# My initial thoughts on Gemini
I had a lot of fun writing this server
over the past few days. My
implementation was based on the
preliminary spec document here:
I have not had a chance to read most of
the other discussions yet, so I'm
coming into this with a "clean slate".
I appreciate the simplicity of taking a
stance and requiring TLS to always be
on. It certainly reduces complexity of
having to negotiate the connection type.
I will say that it makes local server
development a bit harder because even
in 2019, generating self-signed
certificates is still a painful process
with openssl. And with TLS connections,
you can't use dumb TCP network tools as
primitive gemini clients. But I suppose
the positives outweigh the negatives.
I do worry about the longevity of the
TLS. Something like UTF-8 will be around
until the end of time, even if the wider
internet starts to adopt other
encodings. But security protocols have
the potential to be phased out
completely from operating systems if new
No complaints here. I like that it's
specifically UTF-8 encoded and not
random bytes. If it were me, I would put
additional restrictions on what the PATH
can contain. These are based on of how
I've observed people using gopher/HTTP:
- Must be a valid UNIX-type file path,
must start with a "/".
- No whitespaces allowed in paths.
- I would discourage adding query
parameters and other CGI oriented
There are several benefits for clients
if the above points are enforced. It
allows clients to implement tree-like
navigation, e.g. "go up one directory",
"view sibling pages". It also makes
scraping and site auto-discovery a lot
simpler and more standardized.
I've done a bunch of hacky stuff with
gopher selectors, mostly just because I
could. I'm sure it pisses off everyone
who tries to scrape my gopherhole. Some
clients, especially gopher->HTTP
proxies, screw up encoding special URL
characters in the path because it's
difficult to get right.
## Response Headers
Love it! Solves two giant deficiencies
1. I can actually return an error code
for a binary / text file. It's so
important to be able to do this
instead of something hacky like
returning a 0 byte response when the
file does not exist.
2. The MIME type for the file is
embedded directly in the response. I
don't need to be redirected from
something like a gopher menu in order
to know what to expect when I load
There are probably dozens of other HTTP
headers that could be argued would add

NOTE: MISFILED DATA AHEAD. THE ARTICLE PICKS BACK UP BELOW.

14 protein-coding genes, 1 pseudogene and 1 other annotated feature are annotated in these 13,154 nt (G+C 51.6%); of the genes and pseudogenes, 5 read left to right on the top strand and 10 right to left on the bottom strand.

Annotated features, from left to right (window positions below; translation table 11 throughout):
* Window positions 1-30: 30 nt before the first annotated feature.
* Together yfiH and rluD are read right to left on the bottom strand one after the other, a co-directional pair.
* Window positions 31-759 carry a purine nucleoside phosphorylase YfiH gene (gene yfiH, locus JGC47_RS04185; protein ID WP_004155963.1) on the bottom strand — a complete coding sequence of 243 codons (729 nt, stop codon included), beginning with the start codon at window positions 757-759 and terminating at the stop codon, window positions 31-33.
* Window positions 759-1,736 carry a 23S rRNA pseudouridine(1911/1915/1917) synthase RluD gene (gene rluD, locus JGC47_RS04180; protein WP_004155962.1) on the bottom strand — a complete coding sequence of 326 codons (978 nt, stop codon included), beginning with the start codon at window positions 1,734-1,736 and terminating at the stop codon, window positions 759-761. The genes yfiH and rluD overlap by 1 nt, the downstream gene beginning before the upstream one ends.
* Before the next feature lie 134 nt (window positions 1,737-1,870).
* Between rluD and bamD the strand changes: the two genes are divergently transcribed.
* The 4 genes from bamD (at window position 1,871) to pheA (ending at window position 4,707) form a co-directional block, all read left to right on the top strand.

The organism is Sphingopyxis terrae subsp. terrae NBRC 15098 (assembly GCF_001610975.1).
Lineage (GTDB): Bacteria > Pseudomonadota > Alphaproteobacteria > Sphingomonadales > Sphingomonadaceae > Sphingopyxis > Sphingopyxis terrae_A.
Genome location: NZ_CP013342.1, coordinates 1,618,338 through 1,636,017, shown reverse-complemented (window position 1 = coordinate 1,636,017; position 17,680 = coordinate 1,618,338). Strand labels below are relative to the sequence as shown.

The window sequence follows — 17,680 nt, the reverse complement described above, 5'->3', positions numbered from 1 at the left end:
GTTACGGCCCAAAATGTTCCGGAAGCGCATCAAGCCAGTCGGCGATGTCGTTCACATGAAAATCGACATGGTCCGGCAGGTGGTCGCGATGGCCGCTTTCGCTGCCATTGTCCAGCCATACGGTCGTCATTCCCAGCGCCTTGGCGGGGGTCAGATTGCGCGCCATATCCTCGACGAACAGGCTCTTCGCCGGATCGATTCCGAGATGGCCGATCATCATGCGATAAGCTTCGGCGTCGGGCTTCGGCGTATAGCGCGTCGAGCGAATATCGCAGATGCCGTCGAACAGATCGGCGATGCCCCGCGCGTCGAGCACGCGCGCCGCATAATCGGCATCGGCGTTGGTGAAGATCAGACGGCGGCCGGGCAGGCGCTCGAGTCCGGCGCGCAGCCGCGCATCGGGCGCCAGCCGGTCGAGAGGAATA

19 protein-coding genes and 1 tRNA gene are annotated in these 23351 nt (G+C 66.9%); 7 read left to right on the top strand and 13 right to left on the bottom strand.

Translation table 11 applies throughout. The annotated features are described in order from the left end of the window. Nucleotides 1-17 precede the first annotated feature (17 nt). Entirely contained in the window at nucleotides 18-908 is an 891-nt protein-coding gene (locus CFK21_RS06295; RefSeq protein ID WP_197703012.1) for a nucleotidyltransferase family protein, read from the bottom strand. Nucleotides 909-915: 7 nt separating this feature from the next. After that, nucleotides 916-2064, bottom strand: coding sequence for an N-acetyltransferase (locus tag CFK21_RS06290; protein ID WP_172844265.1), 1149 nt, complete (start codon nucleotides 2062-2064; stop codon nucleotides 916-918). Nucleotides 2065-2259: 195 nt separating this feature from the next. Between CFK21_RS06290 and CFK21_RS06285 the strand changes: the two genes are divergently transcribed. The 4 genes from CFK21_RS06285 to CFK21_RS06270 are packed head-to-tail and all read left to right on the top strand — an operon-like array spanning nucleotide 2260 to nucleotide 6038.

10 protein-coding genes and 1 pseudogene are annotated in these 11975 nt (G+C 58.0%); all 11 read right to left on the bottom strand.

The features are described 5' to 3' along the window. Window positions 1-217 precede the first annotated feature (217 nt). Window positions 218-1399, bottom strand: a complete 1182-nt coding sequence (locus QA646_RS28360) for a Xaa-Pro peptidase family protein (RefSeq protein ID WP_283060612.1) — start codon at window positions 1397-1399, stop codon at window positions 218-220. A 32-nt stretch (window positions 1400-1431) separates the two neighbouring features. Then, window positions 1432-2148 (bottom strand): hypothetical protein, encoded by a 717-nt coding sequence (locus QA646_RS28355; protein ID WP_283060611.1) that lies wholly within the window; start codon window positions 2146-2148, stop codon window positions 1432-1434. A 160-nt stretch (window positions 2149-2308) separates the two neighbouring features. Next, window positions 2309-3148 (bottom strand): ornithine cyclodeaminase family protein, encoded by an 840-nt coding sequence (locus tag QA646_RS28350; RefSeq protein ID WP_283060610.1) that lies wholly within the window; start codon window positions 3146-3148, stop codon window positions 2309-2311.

utility if they were ported over to
gemini. Of course, that's not
constructive since you're not trying to
re-implement HTTP here. I WILL argue for
one header though that I have really
missed when deploying gopher servers.
Vhosts. I want to be able to point two
DNS records to the same machine, and run
multiple servers from the same IP
address. This is only possible if the
client can specify which domain name
they are trying to connect to, so a
reverse proxy can route the request to
the correct server process.
This drives me crazy in gopherland and
I've had to resort to putting different
servers behind different port numbers.
This breaks a fair number of clients
that will only load from port 70,
including the Firefox plugin.
## Response Body
Not much to say about this. I like that
the end of the response is simply
closing the connection. I like that
there's nothing weird going on with
trying to re-use connections.
I despise the gopher menu format. Text
lines starting with "i" and significant
<TAB> characters are both horrible
conventions and make it painful to write
gopher menus by hand. Props to the
proposed format for fixing both of these
Here's what I really think though. My
absolute number one problem with gopher
is that the menus look like crap on
mobile. Servers wrap their lines to
70ish characters on the server side and
it's always way too wide for phone
displays. Reflowing text doesn't work
well because of all the ASCII formatting
people use that depends on monospace
fonts. This is the main roadblock that
stops me from using gopher nearly as
much as I otherwise would.
For this reason alone, I think anything
that provides an avenue for servers to
use monospace fonts and hard line
wrapping should be discouraged. Yes, I
realize that this is hypocritical since
I stuck ASCII art on my own front page.
But that's my point. It's simply too
much fun to use figlets and ASCII
formatting. The only way to stop people
like me from doing it is to make it
impossible to do.
Here's how I would alter text/gemini to
fix this issue:
- Render blocks of text the same way
that "text/markdown" does it. Single
newlines should be converted into
spaces. Two or more consecutive
newlines should mark a new paragraph.
Line wrapping should be done by the
client in the way that looks best for
the display. The server should have no
control over how a block of text is
## Final thoughts
That's all I've got for now, thanks for
the awesome protocol!